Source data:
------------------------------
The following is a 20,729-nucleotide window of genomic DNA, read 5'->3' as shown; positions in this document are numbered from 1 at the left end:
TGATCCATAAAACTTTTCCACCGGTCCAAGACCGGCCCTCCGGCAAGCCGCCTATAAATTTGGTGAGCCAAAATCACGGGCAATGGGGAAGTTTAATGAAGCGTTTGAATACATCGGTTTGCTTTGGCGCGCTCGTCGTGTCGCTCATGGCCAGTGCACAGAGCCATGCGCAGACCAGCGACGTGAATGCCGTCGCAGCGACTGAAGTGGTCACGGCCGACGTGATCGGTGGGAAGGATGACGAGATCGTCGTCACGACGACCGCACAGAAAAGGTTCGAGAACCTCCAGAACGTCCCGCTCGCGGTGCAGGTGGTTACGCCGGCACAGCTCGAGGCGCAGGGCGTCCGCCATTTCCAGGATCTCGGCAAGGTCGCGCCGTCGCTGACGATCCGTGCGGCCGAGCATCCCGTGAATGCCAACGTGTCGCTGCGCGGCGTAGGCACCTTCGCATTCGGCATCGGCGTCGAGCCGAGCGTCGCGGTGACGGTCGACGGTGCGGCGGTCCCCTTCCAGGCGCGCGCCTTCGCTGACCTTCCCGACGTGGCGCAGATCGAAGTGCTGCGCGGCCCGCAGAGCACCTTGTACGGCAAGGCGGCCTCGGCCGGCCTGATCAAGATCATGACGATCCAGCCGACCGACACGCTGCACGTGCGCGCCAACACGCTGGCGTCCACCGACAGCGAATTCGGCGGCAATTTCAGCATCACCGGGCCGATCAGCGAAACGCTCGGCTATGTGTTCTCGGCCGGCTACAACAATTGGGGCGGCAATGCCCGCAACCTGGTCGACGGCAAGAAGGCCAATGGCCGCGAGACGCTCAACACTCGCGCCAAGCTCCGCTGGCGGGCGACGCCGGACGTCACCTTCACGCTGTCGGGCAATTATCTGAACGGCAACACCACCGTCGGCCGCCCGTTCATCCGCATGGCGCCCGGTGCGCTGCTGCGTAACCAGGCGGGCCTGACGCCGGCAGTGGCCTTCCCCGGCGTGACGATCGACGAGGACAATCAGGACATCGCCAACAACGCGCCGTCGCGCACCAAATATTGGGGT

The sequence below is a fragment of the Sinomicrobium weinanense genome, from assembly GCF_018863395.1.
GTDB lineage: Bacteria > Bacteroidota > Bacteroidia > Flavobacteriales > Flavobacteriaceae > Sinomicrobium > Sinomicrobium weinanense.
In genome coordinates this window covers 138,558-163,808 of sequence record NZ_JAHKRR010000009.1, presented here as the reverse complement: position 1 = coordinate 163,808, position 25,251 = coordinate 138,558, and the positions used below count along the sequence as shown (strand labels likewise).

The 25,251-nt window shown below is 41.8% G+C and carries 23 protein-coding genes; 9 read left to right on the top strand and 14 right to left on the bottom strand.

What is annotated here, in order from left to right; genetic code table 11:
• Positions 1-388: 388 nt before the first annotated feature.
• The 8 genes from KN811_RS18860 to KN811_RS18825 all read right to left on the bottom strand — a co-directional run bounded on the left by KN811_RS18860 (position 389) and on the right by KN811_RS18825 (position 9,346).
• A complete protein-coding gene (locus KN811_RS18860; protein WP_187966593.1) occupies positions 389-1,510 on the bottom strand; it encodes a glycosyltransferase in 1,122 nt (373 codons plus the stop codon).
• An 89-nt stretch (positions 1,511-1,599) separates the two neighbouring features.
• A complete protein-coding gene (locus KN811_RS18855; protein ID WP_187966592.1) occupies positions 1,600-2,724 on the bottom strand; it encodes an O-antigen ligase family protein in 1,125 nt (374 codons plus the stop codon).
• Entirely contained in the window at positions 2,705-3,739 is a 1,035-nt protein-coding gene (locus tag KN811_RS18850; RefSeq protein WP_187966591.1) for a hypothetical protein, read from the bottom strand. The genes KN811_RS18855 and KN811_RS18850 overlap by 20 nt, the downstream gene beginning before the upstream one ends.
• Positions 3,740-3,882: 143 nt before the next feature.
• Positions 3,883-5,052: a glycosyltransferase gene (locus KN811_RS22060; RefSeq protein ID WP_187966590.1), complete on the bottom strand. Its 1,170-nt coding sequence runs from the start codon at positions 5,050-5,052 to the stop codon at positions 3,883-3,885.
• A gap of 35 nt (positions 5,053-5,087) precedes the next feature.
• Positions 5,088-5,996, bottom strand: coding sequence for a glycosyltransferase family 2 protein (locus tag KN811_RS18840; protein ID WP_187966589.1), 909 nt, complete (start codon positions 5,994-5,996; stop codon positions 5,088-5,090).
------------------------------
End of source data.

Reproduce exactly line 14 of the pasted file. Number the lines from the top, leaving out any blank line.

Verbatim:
• Positions 3,740-3,882: 143 nt before the next feature.